Never mind the BRITs: Why XL's New Gen compilation is more important to the UK underground than any award

Never mind the BRITs: Why XL's New Gen compilation is more important to the UK underground than any award

Welcome to the new generation.

Today XL Recordings releases New Gen, a 17-track compilation album that straddles hip-hop, grime, rap, R&B and trap while grouping together a busload of underground talent.

Already, this record has the feel of a time capsule – if it was compiled in a few months’ time, there’d be new names on the tracklisting. Beyond that, it comes as a timely counterpoint to the continuing hype around the movement’s Skepta-led assault on 2016 and its belated arrival at The BRITs party. The message seems to be, while those things are worth celebrating, a better investment of everyone’s time woud be to revert back to the kind of clubs and radio stations those big names originated from to seek out their successors. 

That’s precisely the task Caroline Simionescu-Marin – an XL A&R and creative director at GRM Daily – set herself when she had the idea to turn her New Gen concept into a full-blown album. New Gen started out with live events in 2015 (the first featured Bonkaz, Avelino, Renz, TE dness and Clipstar) before taking up a residency on Radar Radio, an online station similarly dedicated to new talent.

It quickly became a movement and, while grime was busy stepping up its exploration of the mainstream, Simionescu-Marin was plotting a way to use that exposure to shine a light on an array of talent that’s more disparate in sound than you might assume.

Yes, there’s grime here (AJ Tracey, Bonkaz), but there’s also soulful R&B (BBC Sound Of 2017 winner Ray Blk, J Warner) articulate UK rap (TE dness, Avelino, who like Skepta, is from Tottenham) and a fistful of artists who defy genre pigeonholing sentences like this one (Kojey Radical, Tiggs Da Author, 67). Then there’s the small matter of Stefflon Don, who looks set to spend the year making Nicki Minaj look like the retired leader of a knitting circle in Eastbourne. Also – look out for Atlantic signed trio WSTRN, who contribute Loose.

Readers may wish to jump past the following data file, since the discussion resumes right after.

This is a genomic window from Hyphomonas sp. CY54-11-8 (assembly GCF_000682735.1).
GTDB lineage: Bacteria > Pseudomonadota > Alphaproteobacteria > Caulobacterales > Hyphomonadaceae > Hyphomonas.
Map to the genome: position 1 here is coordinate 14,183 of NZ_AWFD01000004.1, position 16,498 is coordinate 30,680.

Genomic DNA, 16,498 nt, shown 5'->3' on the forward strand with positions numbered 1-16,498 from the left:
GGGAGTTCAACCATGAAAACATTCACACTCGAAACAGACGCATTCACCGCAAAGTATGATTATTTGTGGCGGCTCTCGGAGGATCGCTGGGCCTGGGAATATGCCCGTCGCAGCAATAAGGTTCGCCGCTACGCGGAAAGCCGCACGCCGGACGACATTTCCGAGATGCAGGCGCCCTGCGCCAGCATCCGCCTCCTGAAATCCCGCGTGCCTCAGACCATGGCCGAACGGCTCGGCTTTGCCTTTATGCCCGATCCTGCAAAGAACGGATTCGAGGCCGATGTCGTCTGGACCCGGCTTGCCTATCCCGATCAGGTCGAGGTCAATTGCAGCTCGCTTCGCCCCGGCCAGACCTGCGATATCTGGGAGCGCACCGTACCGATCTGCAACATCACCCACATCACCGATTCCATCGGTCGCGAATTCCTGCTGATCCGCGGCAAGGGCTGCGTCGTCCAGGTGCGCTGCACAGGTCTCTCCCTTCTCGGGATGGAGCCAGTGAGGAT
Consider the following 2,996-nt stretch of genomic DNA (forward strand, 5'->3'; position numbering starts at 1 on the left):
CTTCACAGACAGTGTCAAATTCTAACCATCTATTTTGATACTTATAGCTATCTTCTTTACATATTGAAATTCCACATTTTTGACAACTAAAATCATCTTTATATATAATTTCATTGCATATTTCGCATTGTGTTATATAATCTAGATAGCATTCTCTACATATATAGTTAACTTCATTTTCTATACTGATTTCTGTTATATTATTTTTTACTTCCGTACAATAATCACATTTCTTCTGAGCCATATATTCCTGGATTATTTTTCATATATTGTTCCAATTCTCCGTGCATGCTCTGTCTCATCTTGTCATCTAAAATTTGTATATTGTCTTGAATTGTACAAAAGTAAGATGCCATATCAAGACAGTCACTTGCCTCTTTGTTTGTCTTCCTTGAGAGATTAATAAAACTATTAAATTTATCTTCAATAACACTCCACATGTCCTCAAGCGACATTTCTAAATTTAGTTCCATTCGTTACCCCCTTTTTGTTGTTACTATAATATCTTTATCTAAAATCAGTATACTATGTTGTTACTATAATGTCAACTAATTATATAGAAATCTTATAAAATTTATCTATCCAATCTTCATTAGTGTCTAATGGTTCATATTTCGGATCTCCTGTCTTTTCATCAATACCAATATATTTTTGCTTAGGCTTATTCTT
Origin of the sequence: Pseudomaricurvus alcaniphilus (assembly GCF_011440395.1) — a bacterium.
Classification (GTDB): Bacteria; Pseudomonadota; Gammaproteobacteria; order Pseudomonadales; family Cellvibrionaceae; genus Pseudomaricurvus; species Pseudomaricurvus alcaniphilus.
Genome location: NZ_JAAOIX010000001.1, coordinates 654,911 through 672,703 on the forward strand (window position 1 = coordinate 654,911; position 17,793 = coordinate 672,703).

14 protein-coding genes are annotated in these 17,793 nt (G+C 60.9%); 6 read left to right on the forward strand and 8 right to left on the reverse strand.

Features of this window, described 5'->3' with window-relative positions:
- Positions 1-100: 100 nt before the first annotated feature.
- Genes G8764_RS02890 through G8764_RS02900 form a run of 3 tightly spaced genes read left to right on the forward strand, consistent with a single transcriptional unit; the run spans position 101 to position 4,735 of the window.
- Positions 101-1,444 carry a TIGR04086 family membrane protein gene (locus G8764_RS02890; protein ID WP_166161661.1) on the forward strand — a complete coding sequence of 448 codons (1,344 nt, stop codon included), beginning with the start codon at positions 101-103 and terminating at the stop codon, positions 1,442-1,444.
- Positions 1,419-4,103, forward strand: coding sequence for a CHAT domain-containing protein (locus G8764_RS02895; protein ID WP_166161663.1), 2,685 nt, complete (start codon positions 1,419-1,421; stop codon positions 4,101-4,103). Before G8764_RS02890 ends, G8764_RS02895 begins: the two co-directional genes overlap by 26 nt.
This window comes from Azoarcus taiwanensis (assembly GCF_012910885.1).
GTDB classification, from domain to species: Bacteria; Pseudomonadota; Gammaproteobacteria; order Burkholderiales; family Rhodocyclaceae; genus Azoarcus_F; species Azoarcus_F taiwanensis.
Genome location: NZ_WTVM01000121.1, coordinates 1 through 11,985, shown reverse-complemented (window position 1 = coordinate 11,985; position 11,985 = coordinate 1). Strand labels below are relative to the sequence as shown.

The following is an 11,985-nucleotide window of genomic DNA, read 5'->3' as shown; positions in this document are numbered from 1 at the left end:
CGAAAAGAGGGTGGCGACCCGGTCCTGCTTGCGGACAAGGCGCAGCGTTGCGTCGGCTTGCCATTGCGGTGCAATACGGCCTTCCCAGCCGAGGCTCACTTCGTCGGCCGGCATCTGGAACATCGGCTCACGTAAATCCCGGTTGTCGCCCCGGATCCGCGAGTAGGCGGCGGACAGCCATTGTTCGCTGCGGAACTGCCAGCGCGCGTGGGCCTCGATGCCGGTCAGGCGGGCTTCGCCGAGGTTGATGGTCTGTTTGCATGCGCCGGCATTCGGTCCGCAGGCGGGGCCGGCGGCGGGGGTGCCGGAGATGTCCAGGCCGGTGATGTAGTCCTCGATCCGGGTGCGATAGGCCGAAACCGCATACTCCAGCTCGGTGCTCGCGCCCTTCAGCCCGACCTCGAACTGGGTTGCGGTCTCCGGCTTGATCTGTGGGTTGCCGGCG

The whole package feels like descending into a dark room where the walls reverberate with music and the noise of people who look and sound cooler and more interesting than you’d previously imagined possible. It seems New Gen could generate excitement and traction in a similar way to 679 Recordings’ Run The Road series, which showcased, among others, Dizzee Rascal, Wiley, Tinchy Stryder and Kano. But that was more than a decade ago and, crucially, New Gen doesn’t restrict itself to one genre.

And, rather than searching for identikit Skeptas and trying to commercialise success, this is the kind of thing the industry should be doing to build on the recent buzz around UK rap. 

Here’s to this new generation, and all those that follow…

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